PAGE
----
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The Coalition advocates swift approval of the Bill of Law regulating the Brazilian carbon market and recommends amendments

The Bill of Law No. 412/2022, which regulates the Brazilian Emissions Trading System (SBCE, in Portuguese acronym), was approved by the Federal Senate earlier this month and is currently before the Chamber of Deputies. The Coalition supports the bill’s final approval, which offers a clear opportunity for the country to rely on a properly structured carbon market, with well-defined guidelines and principles.

It is essential that the Bill’s structure is safeguarded, so as not to mischaracterize the draft, which is the long-term result of negotiations in the Senate. At this stage, while respecting the main elements already included in the proposal, the Coalition presents improvements aimed at a market with integrity and adapted to Brazilian specificities:

  1. The law must pave the way for all sectors to be part of the system, including primary agriculture. The agricultural sector, while responsible for a high proportion of Brazil’s greenhouse gas (GHG) emissions, is crucial to solutions to climate change and has shown its willingness to contribute through the increasing adoption of low-carbon techniques, such as integrated systems, no-till farming, crop rotation and other practices that promote the reduction of emissions or the removal of large quantities of GHGs. Therefore, it is opportune to discuss the requirements for enabling primary production to be included in the SBCE. It is known that the proposed regulatory model (cap and trade) has limited experience of including primary agricultural activity in other countries – such as in some provinces of China and in New Zealand, where this point is under development – but it is worth noting that the agricultural sector has shown significant technical and methodological advances in measuring its emissions. The consolidation of these methodologies could make it possible to perform scaled, low-cost, individualized analyses on a property-by-property basis, and once these technical advances are made, Brazil’s primary agricultural sector itself can take the lead in presenting them to allow it to join the SBCE. It is worth noting that this implementation of the regulated market must be done gradually, along with mechanisms to protect competitiveness.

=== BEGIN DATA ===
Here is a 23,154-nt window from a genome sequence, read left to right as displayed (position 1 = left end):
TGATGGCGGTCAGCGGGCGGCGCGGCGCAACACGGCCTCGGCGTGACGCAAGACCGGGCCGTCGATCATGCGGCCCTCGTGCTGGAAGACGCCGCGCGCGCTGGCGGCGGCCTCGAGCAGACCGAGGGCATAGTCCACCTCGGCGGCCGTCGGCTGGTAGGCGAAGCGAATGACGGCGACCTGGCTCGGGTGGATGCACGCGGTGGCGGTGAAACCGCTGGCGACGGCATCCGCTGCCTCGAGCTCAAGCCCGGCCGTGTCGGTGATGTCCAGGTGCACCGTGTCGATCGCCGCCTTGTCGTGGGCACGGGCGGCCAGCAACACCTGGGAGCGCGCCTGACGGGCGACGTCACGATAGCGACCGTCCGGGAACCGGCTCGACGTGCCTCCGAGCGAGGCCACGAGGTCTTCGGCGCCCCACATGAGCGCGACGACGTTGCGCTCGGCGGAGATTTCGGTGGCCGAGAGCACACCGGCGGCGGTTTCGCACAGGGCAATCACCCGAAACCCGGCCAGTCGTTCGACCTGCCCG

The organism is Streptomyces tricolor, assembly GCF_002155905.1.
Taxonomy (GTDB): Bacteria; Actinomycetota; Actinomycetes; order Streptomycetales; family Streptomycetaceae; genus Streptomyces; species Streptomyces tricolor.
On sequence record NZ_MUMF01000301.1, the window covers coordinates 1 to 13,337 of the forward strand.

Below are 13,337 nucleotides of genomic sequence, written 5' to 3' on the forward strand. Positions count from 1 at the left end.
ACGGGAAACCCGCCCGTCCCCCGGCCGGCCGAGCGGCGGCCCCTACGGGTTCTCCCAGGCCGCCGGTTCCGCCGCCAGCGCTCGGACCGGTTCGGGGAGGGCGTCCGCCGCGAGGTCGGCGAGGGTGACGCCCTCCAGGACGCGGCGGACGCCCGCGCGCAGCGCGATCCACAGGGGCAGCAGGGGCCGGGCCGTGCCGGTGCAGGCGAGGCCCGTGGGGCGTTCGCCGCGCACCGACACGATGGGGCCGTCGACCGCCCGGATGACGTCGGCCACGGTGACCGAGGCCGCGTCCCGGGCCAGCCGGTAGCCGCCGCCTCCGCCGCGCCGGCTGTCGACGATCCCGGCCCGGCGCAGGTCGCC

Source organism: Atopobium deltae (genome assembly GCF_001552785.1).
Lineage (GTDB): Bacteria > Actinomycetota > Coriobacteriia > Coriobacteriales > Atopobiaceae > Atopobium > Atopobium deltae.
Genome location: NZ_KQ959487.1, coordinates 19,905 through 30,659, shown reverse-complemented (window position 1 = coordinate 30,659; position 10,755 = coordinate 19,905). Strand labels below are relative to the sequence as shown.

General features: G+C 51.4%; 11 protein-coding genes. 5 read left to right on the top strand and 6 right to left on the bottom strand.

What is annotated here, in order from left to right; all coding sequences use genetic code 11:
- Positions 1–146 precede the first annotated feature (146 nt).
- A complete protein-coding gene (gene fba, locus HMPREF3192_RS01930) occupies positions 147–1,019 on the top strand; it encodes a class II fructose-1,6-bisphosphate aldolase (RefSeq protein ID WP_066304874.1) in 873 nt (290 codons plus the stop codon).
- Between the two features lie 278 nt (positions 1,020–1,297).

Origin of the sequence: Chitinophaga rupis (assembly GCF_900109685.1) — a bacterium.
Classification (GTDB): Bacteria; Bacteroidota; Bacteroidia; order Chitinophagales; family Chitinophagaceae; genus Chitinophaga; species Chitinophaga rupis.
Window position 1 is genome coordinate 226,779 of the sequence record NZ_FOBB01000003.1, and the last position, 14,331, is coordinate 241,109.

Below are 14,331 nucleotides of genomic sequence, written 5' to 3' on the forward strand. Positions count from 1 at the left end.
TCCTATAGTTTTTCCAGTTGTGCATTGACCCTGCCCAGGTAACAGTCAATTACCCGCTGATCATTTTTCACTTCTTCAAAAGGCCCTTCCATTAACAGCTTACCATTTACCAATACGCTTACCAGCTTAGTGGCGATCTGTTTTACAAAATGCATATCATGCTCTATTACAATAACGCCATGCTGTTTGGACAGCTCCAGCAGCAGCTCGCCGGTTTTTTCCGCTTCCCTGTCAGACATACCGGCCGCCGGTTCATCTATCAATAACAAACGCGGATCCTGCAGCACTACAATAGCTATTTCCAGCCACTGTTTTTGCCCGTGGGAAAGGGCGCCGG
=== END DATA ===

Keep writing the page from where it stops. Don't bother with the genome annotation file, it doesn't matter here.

2. SBCE governance, which aims to establish guidelines within the Inter-Ministerial Committee on Climate Change (CIM) must ensure that decisions are inclusive of multiple sectors, including other federal and subnational levels, civil society, the private sector, and the academia. The governance currently envisaged in the project concentrates decision-making powers in the Executive branch.
  3. Creation of the regulated market should provide for harmonious and synergistic coexistence with the voluntary market, which will help multiply the impact on reducing emissions and increasing GHG removals. It is important to provide the foundation for the development of a large-scale voluntary market, paying attention to ensure that the taxation of activities that generate carbon credits does not become an obstacle, without undue barriers to the commercialization of credits and without restrictions on the use of widely accepted methodologies. We recall that the voluntary market has been an important channel for the development of forestry, farming, and low-carbon agriculture credits. This had already been emphasized by the Coalition in its analysis of the Bill sent to the Council for Sustainable Economic and Social Development (CDESS).

The Brazilian Emissions Trading System will provide important opportunities for Brazil in national and international markets and aligns the country’s responsibility within the global efforts to tackle the climate crisis. Reinforcing the relevance of its approval, the Coalition stands ready to contribute towards building convergence between multiple actors, aiming at positioning the SBCE as a key mitigation instrument with socio-environmental integrity, built in an articulated and complementary manner to other public policies related to climate and land use in Brazil.

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